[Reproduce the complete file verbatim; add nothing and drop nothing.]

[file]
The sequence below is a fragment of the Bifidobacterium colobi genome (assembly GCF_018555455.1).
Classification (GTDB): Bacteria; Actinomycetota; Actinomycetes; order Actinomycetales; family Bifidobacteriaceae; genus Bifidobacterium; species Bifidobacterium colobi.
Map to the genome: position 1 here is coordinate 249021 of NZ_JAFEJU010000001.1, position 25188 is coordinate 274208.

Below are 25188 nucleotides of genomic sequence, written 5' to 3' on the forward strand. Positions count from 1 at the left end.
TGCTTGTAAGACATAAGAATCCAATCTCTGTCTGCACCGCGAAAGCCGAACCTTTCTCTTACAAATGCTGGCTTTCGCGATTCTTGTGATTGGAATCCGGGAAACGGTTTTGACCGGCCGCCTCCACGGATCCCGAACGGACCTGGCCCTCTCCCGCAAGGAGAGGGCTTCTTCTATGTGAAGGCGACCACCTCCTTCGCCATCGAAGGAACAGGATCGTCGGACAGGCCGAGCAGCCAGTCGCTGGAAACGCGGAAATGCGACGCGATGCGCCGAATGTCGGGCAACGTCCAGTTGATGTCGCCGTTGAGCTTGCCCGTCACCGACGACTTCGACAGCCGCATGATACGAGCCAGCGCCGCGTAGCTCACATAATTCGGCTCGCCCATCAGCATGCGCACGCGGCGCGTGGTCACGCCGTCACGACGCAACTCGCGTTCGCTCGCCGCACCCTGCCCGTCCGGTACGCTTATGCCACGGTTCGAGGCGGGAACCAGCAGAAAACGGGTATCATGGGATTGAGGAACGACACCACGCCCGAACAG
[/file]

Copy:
The sequence below is a fragment of the Bifidobacterium colobi genome (assembly GCF_018555455.1).
Classification (GTDB): Bacteria; Actinomycetota; Actinomycetes; order Actinomycetales; family Bifidobacteriaceae; genus Bifidobacterium; species Bifidobacterium colobi.
Map to the genome: position 1 here is coordinate 249021 of NZ_JAFEJU010000001.1, position 25188 is coordinate 274208.

Below are 25188 nucleotides of genomic sequence, written 5' to 3' on the forward strand. Positions count from 1 at the left end.
TGCTTGTAAGACATAAGAATCCAATCTCTGTCTGCACCGCGAAAGCCGAACCTTTCTCTTACAAATGCTGGCTTTCGCGATTCTTGTGATTGGAATCCGGGAAACGGTTTTGACCGGCCGCCTCCACGGATCCCGAACGGACCTGGCCCTCTCCCGCAAGGAGAGGGCTTCTTCTATGTGAAGGCGACCACCTCCTTCGCCATCGAAGGAACAGGATCGTCGGACAGGCCGAGCAGCCAGTCGCTGGAAACGCGGAAATGCGACGCGATGCGCCGAATGTCGGGCAACGTCCAGTTGATGTCGCCGTTGAGCTTGCCCGTCACCGACGACTTCGACAGCCGCATGATACGAGCCAGCGCCGCGTAGCTCACATAATTCGGCTCGCCCATCAGCATGCGCACGCGGCGCGTGGTCACGCCGTCACGACGCAACTCGCGTTCGCTCGCCGCACCCTGCCCGTCCGGTACGCTTATGCCACGGTTCGAGGCGGGAACCAGCAGAAAACGGGTATCATGGGATTGAGGAACGACACCACGCCCGAACAG